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A handful of Runcorn landlords and homeowners have been asking me what would happen if we had another property crash as we did in 2008/9?

The UK property crash in 2008/9 caused property prices in the UK to drop by an average of 18.37% in a period of 16 months.

On the run-up to the Parliamentary vote on Brexit scheduled for March, a number of people asked what a no-deal Brexit would do to the property market and if there would be a crash as a result. I have discussed in a previous article on the chances of that (slim but always a possibility), but assuming it happens, it is my opinion the outcome of a no-deal Brexit would be no worse than the country’s 2008/9 credit crunch property crash, the late 1988 property crash, the 1974 property crash, 1951 property crash… I could go on. The British economy would bounce back from the shock of a no-deal Brexit with lower property values and a continued low-interest rate environment (together with an additional round of quantitative easing) and that would mean we would see a similar bounce back as savvy buyers discover a fantastic buying opportunity.

So, let me explain the reasons I believe this.

Many said after the Brexit vote in June 2016, we were due a property crash - but we all know what happened afterwards.

Initially, let’s see what would happen if we did have a crash, how quickly it would bounce back and then finally discuss how the chances of a crash are actually quite minimal.

To start, I have initially split down the types of property in Runcorn (Det/Semi etc.) and in the red column put the average value of that Runcorn property type in 2009. Next in the orange column what those average values are today in 2019.


Runcorn Property Market - The likely effects of a Property Crash and Recovery


Average Value in 2009

Average Value in 2019

Assumed Average Value by Q2 2020 (if Property Crash)

Assumed Value in 2024/5






Semi Detached















Now, assuming we had a property crash as we did in 2008, when average property values dropped nationally by 18.37%, I applied a similar drop to the current 2019 Runcorn figures (i.e.the green column) to see what would happen to property values by the middle 2020 (because the last crash only took 13/14 months).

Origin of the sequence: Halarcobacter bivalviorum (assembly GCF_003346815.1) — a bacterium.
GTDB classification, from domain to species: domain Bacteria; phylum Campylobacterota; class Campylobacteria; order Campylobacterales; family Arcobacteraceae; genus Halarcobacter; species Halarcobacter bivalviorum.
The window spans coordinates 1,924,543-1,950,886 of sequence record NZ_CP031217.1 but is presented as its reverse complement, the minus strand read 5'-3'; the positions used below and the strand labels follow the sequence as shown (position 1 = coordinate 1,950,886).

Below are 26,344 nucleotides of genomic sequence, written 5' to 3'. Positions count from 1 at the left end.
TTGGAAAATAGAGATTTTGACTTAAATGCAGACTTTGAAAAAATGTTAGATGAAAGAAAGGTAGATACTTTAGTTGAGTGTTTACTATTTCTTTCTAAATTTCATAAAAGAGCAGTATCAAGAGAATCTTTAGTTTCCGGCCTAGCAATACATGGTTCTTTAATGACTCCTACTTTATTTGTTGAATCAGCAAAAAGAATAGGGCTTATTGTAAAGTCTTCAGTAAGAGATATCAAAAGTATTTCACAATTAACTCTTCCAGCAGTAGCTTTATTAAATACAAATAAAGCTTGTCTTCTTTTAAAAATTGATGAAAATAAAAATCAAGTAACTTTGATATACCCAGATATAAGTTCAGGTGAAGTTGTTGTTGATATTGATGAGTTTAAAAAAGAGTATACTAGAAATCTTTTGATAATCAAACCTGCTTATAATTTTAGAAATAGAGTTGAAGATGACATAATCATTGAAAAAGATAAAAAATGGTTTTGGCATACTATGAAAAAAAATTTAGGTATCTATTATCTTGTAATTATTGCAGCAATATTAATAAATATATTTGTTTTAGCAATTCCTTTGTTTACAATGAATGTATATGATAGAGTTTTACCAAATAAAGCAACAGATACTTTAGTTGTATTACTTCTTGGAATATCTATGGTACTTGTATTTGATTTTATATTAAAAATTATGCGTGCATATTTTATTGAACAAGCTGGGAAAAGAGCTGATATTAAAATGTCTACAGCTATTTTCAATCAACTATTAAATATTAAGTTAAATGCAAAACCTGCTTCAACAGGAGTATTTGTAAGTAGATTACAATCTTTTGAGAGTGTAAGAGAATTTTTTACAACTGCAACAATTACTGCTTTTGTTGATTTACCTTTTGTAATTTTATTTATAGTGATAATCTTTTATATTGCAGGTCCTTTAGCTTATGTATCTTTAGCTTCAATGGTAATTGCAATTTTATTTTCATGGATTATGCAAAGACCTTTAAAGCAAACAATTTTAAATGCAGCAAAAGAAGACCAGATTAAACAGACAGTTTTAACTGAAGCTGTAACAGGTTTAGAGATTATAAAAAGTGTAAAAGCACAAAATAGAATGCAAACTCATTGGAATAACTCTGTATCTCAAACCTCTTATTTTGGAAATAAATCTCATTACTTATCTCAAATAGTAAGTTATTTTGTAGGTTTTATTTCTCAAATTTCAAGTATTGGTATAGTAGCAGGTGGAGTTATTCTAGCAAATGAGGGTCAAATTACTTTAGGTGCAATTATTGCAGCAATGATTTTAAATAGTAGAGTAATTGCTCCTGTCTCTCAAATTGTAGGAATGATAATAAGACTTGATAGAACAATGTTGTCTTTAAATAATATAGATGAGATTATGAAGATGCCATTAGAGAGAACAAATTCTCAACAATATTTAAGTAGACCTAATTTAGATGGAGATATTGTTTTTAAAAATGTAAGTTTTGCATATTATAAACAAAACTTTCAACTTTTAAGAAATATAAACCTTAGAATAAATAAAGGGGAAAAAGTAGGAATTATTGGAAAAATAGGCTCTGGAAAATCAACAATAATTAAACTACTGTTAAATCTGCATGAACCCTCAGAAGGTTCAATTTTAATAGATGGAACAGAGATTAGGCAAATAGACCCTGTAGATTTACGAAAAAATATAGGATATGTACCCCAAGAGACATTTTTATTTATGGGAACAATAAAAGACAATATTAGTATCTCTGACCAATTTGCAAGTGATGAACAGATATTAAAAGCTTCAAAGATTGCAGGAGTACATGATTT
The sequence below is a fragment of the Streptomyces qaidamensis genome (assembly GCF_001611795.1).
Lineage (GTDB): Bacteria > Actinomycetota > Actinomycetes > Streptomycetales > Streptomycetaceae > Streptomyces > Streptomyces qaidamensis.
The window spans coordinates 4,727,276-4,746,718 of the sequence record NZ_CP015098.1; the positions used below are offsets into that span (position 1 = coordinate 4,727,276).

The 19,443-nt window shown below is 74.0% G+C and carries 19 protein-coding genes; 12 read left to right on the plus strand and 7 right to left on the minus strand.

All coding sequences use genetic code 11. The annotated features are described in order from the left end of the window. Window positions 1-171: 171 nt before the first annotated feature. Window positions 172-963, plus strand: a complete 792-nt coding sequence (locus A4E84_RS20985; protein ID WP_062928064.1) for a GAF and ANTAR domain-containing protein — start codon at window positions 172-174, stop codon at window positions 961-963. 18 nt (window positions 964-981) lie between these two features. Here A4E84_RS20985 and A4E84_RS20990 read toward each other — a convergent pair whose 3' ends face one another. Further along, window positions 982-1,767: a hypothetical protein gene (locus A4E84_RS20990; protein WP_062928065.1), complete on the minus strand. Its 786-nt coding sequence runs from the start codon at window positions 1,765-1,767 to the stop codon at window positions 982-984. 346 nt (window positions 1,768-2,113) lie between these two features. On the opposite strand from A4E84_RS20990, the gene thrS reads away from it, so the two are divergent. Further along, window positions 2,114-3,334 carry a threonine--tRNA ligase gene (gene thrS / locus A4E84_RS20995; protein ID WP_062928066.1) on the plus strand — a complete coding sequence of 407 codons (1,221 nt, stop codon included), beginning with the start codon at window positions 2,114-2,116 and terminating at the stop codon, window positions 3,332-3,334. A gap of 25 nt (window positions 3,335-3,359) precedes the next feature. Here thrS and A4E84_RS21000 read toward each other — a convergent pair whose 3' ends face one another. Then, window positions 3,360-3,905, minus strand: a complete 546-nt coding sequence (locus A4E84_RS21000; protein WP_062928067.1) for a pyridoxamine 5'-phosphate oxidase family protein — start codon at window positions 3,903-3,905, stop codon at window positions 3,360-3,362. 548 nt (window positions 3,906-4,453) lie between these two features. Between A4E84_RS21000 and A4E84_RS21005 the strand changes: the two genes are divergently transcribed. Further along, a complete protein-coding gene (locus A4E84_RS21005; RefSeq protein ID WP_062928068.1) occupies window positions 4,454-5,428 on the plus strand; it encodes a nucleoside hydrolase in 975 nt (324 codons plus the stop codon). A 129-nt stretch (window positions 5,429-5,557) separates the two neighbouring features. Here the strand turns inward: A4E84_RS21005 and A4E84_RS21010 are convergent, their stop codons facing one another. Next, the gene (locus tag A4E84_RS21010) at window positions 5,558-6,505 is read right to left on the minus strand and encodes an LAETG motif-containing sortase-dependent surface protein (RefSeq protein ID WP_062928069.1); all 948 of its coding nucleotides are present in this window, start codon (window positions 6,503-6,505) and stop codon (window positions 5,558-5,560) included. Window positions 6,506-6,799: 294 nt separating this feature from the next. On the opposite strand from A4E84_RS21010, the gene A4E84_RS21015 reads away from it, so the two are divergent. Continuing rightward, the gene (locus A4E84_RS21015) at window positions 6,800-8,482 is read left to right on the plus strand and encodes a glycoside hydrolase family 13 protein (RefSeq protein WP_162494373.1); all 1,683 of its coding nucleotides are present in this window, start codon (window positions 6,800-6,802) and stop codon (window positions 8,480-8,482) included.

Finally, what would subsequently happen to those same property prices if we had a repeat of the 2009 to 2014 property market bounce-back.

Of course, these are all assumptions, and we can't factor in such things as China going pop on all its debt. Either way, the chance of such a crash coming from internal UK factors are much slimmer than in another of the four property crashes we have experienced in the last 80 years. Why you might ask?

The seven reasons I believe are these:

  1. The new Bank of England mortgage rules on lending 2014 to stop reckless lending that fuelled that last crash.
  2. Low inflation.
  3. Low mortgage rates (the average Brit’s fixed rate mortgage is currently 2.26% and the variable rate mortgage of 3.07%).
  4. Wage rises are forecast to continue to outgrow inflation.
  5. Unemployment figures dropping to 4% (down from 8.4% in 2011).
  6. The high percentage (67.7%) of all British mortgages being on a fixed rate.
  7. Notwithstanding the distractions of Brexit over the last few years, it cannot be denied that the British economy has slowly and steadily been heading in the right directionfor a number of years, built on some decent foundations of a steady housing market (unlike the 1988 and 2008 crashes when the housing market got overheated very quickly on the run-up to the crashes).

So as the circumstances are much different from the last two crashes, the chances of a crash are much slimmer. Yet if we do have a crash, for the very same seven reasons above why the chances of a crash are unlikely, those seven reasons would contribute to making the ensuing recession neither too long nor substantial in scale.

One final thought for the homeowners of Runcorn. Most people when they move home, move up market, meaning in a decreasing market you will actually be the winner, as a 10% drop on yours would be much smaller in £notes than a 10% drop on a bigger property. Something to think about!

One final thought for the new and existing buy to let landlords of Runcorn. Well, the questions I seem to be asked on an almost daily basis by landlords are:

  • “Should I sell my property in Runcorn?”
  • “Is the time right to buy another buy to let property in Runcorn and if not Runcorn, where?”
  • “Are there any property bargains out there in Runcorn to be had?”

Many other Runcorn landlords, who are with us and many who are with other Runcorn letting agents, all like to pop in for a coffee, pick up the phone or email usto discuss the Runcorn property market, how Runcorn compares with its closest rivals (Widnes, Frodsham and Warrington), and hopefully answer the three questions above. I don't bite; I don't do a hard sell. I will just give you my honest and straight-talking opinion. I look forward to hearing from you.